The reason we struggle to concentrate on anything isn’t depression, it’s because we’re stupid.
We are none of these things. Depression is an illness and it can affect every single aspect of our lives.
We Think We Don’t Deserve Help
If we aren’t ill, then we can’t get better. We think we don’t deserve help. We’re just this and we will always be this way.
Depression loves to feed us these lies, because it feeds into hopelessness. But depression is wrong. We have an illness that isn’t our fault, and we deserve as much help and support as we need to enable us to recover.
We Should Just…
Constantly, our heads are full with ‘should justs’. We ‘should just’ shower every day and then we would be fine. We ‘should just’ socialise more and we’d feel better. And we ‘should just’ clean our house and everything would be fixed. We are so hard on ourselves. We keep telling ourselves that we’re making it all up and need to sort ourselves out.
But we don’t deserve this harshness. We deserve care, kindness and support. There is nothing we ‘should just’ do. Every day we are doing our best to keep going despite depression trying to knock us back. Our best is all that anyone can ask for.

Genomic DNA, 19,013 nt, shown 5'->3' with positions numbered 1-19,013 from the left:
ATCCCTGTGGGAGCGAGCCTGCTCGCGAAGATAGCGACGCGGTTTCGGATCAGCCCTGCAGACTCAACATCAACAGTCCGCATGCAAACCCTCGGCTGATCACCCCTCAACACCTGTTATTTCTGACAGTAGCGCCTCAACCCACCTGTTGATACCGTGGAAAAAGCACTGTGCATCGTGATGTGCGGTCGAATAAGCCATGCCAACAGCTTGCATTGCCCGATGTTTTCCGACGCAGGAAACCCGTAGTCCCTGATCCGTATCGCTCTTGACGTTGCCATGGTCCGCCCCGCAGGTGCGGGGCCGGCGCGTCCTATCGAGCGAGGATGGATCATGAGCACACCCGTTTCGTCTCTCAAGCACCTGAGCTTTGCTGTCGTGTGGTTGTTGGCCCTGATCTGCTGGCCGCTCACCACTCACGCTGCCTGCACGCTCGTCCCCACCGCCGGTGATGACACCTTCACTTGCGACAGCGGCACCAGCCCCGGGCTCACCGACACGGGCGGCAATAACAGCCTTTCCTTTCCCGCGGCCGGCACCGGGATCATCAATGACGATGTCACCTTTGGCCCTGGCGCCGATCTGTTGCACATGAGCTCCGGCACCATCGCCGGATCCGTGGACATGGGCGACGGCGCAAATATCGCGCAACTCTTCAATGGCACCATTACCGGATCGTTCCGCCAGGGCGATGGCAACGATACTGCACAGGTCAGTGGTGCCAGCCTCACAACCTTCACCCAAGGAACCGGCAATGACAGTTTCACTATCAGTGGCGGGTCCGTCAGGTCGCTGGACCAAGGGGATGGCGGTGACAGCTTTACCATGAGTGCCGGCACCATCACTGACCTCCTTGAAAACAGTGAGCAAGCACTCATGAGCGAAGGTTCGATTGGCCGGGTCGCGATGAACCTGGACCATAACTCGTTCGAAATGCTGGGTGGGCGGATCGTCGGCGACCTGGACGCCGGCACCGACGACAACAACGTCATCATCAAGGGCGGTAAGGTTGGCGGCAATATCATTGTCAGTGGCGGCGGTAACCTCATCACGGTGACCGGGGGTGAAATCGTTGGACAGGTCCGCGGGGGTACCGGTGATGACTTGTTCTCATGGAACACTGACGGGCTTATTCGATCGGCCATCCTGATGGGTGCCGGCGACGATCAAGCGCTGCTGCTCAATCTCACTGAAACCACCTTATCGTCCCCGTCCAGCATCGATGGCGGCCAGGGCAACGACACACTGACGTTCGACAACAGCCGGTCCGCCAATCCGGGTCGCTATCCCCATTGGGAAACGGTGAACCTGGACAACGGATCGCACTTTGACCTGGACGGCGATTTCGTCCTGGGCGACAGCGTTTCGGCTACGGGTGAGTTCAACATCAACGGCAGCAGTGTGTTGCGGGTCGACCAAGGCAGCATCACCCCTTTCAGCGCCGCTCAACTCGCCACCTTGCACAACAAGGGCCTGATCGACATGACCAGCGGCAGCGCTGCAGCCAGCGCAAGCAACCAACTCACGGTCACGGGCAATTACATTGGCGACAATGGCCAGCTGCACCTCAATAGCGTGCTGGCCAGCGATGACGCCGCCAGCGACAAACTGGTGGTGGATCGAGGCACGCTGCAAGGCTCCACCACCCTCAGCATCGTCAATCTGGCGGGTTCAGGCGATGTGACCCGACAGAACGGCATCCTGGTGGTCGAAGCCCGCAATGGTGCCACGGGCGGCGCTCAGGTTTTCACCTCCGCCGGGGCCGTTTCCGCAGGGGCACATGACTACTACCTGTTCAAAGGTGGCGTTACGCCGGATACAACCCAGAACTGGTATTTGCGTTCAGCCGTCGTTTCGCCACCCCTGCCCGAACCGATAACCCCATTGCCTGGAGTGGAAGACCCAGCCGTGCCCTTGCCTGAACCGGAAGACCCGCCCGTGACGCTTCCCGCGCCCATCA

We’re not Faking It – And We Deserve Support
If we think that we are struggling with depression, we need to speak to our GP. We are not faking it or making it up. We’re not choosing to feel this way. We deserve help and support. We need to try and be kind to ourselves.
Please help us to help others and share this post, you never know who might need it.
Faking Depression (A guide to coping)
This blog post will explore the concept of faking depression, the two reasons people fake depression, namely, malingering and factitious disorder. We will then outline several indications of somebody faking depression and what you can do to help. Finally, we will see how it sometimes is genuinely depression.